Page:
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Debtors kept from the deep end

Published (3/13/2009)
By Kris Berggren
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Advocates of payday lending say the short-term, small loans they advance against a paycheck serve people who are short of cash in tough times. Opponents say the “serial borrowing” that results as those loans often roll over and accumulate huge interest charges is like “quicksand” that sinks desperate people deeper in debt.

Rep. Jim Davnie (DFL-Mpls) introduced a bill that would tighten payday lending rules and create penalties for lenders who violate them.

He told the House Labor and Consumer Protection Division March 6 that HF914 would “strike the appropriate balance” between interests of above-board lenders and those of constituents “challenged by stagnant wages and rising health care costs of the last decade, exacerbated by layoffs, falling home values … and a collapsing stock market.”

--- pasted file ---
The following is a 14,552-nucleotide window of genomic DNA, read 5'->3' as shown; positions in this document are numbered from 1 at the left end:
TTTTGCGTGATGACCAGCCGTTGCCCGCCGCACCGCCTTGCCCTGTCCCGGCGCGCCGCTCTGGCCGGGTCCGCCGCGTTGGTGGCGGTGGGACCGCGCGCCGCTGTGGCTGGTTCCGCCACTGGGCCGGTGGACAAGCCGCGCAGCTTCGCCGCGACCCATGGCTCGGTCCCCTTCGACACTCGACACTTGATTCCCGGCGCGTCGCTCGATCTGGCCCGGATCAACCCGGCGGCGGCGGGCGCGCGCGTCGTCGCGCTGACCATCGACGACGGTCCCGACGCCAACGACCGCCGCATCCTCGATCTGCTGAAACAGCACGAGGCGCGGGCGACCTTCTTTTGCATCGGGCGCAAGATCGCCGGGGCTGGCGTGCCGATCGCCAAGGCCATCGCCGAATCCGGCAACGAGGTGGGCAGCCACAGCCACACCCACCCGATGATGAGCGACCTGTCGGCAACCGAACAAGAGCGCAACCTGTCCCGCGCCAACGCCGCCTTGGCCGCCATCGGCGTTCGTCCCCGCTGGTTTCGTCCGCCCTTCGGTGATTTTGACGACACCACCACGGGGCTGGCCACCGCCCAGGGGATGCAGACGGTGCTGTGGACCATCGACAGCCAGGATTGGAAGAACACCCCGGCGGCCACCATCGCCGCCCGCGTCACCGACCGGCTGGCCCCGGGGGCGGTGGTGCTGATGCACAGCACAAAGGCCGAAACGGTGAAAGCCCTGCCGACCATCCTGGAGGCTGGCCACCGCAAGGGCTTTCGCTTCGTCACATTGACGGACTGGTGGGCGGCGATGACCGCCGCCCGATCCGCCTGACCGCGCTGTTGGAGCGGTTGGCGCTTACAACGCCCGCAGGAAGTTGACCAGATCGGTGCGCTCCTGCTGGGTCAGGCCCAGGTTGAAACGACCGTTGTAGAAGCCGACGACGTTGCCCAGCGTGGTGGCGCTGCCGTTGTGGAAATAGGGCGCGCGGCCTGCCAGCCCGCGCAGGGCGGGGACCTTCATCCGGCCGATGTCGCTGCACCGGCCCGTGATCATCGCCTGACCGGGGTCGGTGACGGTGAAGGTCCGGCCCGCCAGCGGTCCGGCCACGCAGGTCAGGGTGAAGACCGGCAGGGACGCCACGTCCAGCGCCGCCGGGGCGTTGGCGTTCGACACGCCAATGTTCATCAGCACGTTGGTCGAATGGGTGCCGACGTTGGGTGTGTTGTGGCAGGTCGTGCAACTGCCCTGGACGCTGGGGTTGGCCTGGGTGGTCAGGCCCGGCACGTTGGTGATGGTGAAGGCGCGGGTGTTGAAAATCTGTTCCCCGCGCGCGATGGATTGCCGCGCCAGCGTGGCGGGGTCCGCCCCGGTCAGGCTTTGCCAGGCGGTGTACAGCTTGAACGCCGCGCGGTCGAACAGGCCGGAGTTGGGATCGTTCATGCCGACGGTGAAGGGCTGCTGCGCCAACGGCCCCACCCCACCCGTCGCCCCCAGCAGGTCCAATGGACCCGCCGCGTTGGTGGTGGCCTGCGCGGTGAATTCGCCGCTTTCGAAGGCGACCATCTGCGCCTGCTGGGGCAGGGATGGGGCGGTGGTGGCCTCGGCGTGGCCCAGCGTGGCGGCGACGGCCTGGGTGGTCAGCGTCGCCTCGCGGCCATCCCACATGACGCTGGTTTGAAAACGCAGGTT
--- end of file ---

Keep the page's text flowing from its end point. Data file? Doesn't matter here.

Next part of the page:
The bill would prevent “loan churning” by limiting lenders to two such loans to the same borrower in a 12-month period, with a few exceptions. Penalties for noncompliance would apply to any loan made to a Minnesota resident, even if made on the Internet.

Opponents said the bill would hurt legitimate businesses making such loans and the customers who rely on them to make ends meet in emergencies.

Industry advocates say limiting loans will drive borrowers to less reputable sources such as Internet lenders, or border states with higher rates.

Paul Cassidy, an attorney representing Payday America, the largest Minnesota short-term lender, said its average fee on a $350 loan is less than 10 percent. In contrast, it costs $38.50 for a $300 cash advance from similar Iowa lenders, $22 for $100 in Wisconsin and $15 for $100 in South Dakota, according to Remi Stone, a lobbyist representing Advance America, which operates in 33 other states.

She said the solution to borrowers’ money management woes is educating for “comprehensive financial literacy.”

The division approved the bill and sent it to the House Commerce and Labor Committee. Its companion, SF806, sponsored by Sen. Kevin Dahle (DFL-Northfield), is scheduled to be heard March 17 by the Senate Commerce and Consumer Protection Committee.

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